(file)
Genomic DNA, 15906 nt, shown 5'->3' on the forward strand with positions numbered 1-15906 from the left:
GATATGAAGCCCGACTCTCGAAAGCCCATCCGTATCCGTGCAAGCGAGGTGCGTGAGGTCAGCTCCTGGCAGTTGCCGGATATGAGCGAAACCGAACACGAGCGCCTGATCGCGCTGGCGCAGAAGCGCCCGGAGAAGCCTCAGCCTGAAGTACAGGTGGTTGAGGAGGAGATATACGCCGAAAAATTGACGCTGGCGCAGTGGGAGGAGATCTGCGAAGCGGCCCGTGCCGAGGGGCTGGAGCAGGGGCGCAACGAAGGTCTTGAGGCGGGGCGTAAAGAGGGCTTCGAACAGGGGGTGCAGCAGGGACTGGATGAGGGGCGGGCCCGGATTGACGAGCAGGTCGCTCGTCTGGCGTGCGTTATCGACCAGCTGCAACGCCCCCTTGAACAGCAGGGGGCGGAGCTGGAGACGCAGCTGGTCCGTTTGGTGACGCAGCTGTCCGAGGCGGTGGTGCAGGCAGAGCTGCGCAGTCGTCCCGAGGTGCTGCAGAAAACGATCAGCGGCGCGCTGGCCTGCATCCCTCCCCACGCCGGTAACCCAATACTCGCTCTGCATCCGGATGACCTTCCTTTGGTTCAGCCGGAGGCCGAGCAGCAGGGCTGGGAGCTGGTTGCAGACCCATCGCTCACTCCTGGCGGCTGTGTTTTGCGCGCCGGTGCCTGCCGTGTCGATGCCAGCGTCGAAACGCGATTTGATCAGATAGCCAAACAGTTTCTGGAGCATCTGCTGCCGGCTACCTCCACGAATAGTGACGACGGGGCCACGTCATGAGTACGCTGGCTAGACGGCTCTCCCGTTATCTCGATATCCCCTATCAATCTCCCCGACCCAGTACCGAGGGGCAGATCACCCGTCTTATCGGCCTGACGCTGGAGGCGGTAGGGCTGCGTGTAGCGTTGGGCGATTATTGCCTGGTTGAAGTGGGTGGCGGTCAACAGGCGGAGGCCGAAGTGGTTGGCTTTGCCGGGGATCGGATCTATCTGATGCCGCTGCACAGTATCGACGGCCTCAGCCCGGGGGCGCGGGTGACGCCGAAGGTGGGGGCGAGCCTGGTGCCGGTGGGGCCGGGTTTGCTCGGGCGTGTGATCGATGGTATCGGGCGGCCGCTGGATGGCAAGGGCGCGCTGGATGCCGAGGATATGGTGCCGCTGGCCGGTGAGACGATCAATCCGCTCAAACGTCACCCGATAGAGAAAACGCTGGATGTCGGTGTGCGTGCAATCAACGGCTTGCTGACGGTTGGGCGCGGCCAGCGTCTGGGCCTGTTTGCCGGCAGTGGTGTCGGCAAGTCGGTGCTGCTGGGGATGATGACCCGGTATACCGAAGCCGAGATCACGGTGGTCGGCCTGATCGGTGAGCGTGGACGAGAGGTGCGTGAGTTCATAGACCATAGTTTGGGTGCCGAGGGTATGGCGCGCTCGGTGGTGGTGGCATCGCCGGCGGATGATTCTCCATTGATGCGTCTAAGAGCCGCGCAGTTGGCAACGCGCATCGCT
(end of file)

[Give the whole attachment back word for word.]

Genomic DNA, 15906 nt, shown 5'->3' on the forward strand with positions numbered 1-15906 from the left:
GATATGAAGCCCGACTCTCGAAAGCCCATCCGTATCCGTGCAAGCGAGGTGCGTGAGGTCAGCTCCTGGCAGTTGCCGGATATGAGCGAAACCGAACACGAGCGCCTGATCGCGCTGGCGCAGAAGCGCCCGGAGAAGCCTCAGCCTGAAGTACAGGTGGTTGAGGAGGAGATATACGCCGAAAAATTGACGCTGGCGCAGTGGGAGGAGATCTGCGAAGCGGCCCGTGCCGAGGGGCTGGAGCAGGGGCGCAACGAAGGTCTTGAGGCGGGGCGTAAAGAGGGCTTCGAACAGGGGGTGCAGCAGGGACTGGATGAGGGGCGGGCCCGGATTGACGAGCAGGTCGCTCGTCTGGCGTGCGTTATCGACCAGCTGCAACGCCCCCTTGAACAGCAGGGGGCGGAGCTGGAGACGCAGCTGGTCCGTTTGGTGACGCAGCTGTCCGAGGCGGTGGTGCAGGCAGAGCTGCGCAGTCGTCCCGAGGTGCTGCAGAAAACGATCAGCGGCGCGCTGGCCTGCATCCCTCCCCACGCCGGTAACCCAATACTCGCTCTGCATCCGGATGACCTTCCTTTGGTTCAGCCGGAGGCCGAGCAGCAGGGCTGGGAGCTGGTTGCAGACCCATCGCTCACTCCTGGCGGCTGTGTTTTGCGCGCCGGTGCCTGCCGTGTCGATGCCAGCGTCGAAACGCGATTTGATCAGATAGCCAAACAGTTTCTGGAGCATCTGCTGCCGGCTACCTCCACGAATAGTGACGACGGGGCCACGTCATGAGTACGCTGGCTAGACGGCTCTCCCGTTATCTCGATATCCCCTATCAATCTCCCCGACCCAGTACCGAGGGGCAGATCACCCGTCTTATCGGCCTGACGCTGGAGGCGGTAGGGCTGCGTGTAGCGTTGGGCGATTATTGCCTGGTTGAAGTGGGTGGCGGTCAACAGGCGGAGGCCGAAGTGGTTGGCTTTGCCGGGGATCGGATCTATCTGATGCCGCTGCACAGTATCGACGGCCTCAGCCCGGGGGCGCGGGTGACGCCGAAGGTGGGGGCGAGCCTGGTGCCGGTGGGGCCGGGTTTGCTCGGGCGTGTGATCGATGGTATCGGGCGGCCGCTGGATGGCAAGGGCGCGCTGGATGCCGAGGATATGGTGCCGCTGGCCGGTGAGACGATCAATCCGCTCAAACGTCACCCGATAGAGAAAACGCTGGATGTCGGTGTGCGTGCAATCAACGGCTTGCTGACGGTTGGGCGCGGCCAGCGTCTGGGCCTGTTTGCCGGCAGTGGTGTCGGCAAGTCGGTGCTGCTGGGGATGATGACCCGGTATACCGAAGCCGAGATCACGGTGGTCGGCCTGATCGGTGAGCGTGGACGAGAGGTGCGTGAGTTCATAGACCATAGTTTGGGTGCCGAGGGTATGGCGCGCTCGGTGGTGGTGGCATCGCCGGCGGATGATTCTCCATTGATGCGTCTAAGAGCCGCGCAGTTGGCAACGCGCATCGCT